Dr. Patrick Sudowe|
Email: sudowe -_at_- vision.rwth-aachen.de
My work at the chair has resulted in two public releases:
Pedestrian attribute dataset Parse27k
- Teaching Assistant, Machine Learning, Summer Semester '11
- Teaching Assistant, Advanced Machine Learning, Winter Semester '12-'13
- Seminar Organizer, Summer 2015.
- Seminar Advisor, regularly advised students in the group's seminar 'Current Topics in Computer Vision and Machine Learning'
- Johannes Frohn - master thesis - Efficient Features for Histogram Intersection Kernel based Object Detection
- Vladislav Supalov - bachelor thesis - Local Binary Patterns for Pedestrian Detection
- Archana Kumari - master thesis - Visual Trait Classification
- Francis Engelmann - master thesis - Multiple Target Tracking for Marker-less Augmented Reality
- Jakob Bauer - bachelor thesis - Multi-Channel Feeatures for Pedestrian Attribute Recognition
- Hannah Spitzer - master thesis - Deep Learning for Pedestrian Attribute Recognition
ConvNet training is highly sensitive to initialization of the weights. A widespread approach is to initialize the network with weights trained for a different task, an auxiliary task. The ImageNet-based ILSVRC classification task is a very popular choice for this, as it has shown to produce powerful feature representations applicable to a wide variety of tasks. However, this creates a significant entry barrier to exploring non-standard architectures. In this paper, we propose a self-supervised pretraining, the PatchTask, to obtain weight initializations for fine-grained recognition problems, such as person attribute recognition, pose estimation, or action recognition. Our pretraining allows us to leverage additional unlabeled data from the same source, which is often readily available, such as detection bounding boxes. We experimentally show that our method outperforms a standard random initialization by a considerable margin and closely matches the ImageNet-based initialization.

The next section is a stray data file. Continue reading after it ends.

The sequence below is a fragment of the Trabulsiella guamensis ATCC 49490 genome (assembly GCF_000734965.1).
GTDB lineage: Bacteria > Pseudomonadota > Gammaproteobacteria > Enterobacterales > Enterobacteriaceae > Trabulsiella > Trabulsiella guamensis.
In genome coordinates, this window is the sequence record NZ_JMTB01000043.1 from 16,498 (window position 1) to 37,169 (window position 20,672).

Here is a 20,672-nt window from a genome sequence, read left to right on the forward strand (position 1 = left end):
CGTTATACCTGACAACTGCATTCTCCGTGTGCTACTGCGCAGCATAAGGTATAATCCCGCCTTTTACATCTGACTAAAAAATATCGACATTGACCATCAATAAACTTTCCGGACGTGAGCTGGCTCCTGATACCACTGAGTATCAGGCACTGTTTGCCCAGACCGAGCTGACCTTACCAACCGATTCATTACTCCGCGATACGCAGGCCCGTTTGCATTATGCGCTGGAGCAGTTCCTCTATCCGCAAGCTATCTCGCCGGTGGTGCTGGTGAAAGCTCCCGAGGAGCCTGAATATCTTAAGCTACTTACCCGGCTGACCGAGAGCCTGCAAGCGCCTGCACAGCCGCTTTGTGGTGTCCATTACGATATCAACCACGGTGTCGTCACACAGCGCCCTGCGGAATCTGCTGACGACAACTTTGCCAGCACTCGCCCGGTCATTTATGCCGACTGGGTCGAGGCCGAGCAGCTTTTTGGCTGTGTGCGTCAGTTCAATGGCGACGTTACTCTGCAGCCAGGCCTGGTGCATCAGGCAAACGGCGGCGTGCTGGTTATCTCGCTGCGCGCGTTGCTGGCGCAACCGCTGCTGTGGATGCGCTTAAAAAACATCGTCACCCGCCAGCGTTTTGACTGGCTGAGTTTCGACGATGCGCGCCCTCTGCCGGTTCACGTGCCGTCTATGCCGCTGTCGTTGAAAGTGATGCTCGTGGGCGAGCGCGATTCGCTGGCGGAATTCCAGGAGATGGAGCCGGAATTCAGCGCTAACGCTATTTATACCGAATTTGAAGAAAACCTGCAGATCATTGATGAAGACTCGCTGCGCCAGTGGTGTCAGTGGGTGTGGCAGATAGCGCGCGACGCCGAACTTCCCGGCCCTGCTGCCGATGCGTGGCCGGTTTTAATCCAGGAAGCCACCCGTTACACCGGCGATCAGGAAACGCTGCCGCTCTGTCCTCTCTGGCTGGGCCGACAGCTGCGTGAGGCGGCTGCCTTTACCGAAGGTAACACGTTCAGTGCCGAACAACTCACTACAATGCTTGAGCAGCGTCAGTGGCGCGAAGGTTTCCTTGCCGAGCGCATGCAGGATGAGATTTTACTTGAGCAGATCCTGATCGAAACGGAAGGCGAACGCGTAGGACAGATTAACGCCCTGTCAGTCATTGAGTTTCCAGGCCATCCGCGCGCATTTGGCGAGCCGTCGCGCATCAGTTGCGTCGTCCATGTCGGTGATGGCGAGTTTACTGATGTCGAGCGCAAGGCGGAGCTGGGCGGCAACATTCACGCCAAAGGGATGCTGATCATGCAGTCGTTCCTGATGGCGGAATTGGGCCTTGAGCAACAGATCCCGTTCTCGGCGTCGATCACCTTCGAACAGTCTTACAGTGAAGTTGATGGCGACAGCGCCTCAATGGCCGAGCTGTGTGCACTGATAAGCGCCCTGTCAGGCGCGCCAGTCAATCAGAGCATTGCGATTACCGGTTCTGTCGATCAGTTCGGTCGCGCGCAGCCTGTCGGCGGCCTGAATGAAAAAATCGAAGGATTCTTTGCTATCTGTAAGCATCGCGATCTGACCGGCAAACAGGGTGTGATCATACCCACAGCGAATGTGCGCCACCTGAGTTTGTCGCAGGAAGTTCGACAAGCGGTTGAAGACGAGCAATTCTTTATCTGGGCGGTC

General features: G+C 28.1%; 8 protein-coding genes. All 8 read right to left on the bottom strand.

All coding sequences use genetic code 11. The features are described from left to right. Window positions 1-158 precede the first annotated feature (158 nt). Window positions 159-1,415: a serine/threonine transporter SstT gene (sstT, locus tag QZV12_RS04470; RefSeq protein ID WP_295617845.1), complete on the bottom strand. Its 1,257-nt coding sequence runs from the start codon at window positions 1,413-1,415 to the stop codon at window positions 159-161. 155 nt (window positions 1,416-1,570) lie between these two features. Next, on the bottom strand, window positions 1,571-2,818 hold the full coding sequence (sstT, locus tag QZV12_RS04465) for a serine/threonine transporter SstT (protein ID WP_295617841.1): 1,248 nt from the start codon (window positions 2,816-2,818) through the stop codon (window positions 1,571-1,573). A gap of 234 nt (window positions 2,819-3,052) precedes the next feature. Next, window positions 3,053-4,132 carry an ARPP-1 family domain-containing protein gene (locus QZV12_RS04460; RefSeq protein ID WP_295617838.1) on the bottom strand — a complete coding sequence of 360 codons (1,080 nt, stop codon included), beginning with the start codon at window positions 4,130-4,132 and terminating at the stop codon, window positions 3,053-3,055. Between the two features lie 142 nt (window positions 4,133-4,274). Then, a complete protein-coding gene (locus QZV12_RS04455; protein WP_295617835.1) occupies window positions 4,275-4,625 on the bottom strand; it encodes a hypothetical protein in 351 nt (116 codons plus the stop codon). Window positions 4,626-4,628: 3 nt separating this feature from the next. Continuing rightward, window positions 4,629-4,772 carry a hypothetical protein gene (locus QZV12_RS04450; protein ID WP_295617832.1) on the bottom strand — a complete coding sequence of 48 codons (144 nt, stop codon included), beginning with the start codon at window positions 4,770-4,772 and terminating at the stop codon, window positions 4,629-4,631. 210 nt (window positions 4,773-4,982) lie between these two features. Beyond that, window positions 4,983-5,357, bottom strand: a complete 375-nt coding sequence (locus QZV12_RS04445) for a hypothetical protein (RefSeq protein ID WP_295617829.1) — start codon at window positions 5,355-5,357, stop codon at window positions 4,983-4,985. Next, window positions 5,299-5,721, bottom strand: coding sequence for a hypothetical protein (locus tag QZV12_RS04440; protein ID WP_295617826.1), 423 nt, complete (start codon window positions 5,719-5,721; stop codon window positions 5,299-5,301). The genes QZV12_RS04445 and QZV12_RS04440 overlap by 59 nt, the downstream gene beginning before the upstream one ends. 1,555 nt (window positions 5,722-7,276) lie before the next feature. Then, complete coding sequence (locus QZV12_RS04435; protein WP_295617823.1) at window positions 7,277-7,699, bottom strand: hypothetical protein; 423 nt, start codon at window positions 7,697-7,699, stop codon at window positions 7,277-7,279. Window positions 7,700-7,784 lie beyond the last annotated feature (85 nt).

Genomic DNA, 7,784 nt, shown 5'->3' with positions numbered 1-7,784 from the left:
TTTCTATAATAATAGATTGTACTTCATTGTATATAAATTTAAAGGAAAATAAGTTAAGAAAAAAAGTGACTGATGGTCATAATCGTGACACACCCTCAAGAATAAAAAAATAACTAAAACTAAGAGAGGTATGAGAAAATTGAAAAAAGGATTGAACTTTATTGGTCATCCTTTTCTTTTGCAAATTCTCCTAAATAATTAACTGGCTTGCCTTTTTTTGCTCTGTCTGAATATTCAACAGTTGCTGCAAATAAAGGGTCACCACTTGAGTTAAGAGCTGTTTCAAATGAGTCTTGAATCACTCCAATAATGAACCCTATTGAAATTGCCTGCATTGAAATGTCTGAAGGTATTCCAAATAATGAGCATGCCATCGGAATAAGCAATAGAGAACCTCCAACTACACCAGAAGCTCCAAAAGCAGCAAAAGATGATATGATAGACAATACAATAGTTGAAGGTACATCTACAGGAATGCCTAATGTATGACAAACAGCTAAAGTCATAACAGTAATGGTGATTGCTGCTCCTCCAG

This paper addresses the problem of human visual attribute recognition, i.e., the prediction of a fixed set of semantic attributes given an image of a person. Previous work often considered the different attributes independently from each other, without taking advantage of possible dependencies between them. In contrast, we propose a method to jointly train a CNN model for all attributes that can take advantage of those dependencies, considering as input only the image without additional external pose, part or context information. We report detailed experiments examining the contribution of individual aspects, which yields beneficial insights for other researchers. Our holistic CNN achieves superior performance on two publicly available attribute datasets improving on methods that additionally rely on pose-alignment or context. To support further evaluations, we present a novel dataset, based on realistic outdoor video sequences, that contains more than 27,000 pedestrians annotated with 10 attributes. Finally, we explore design options to embrace the N/A labels inherently present in this task.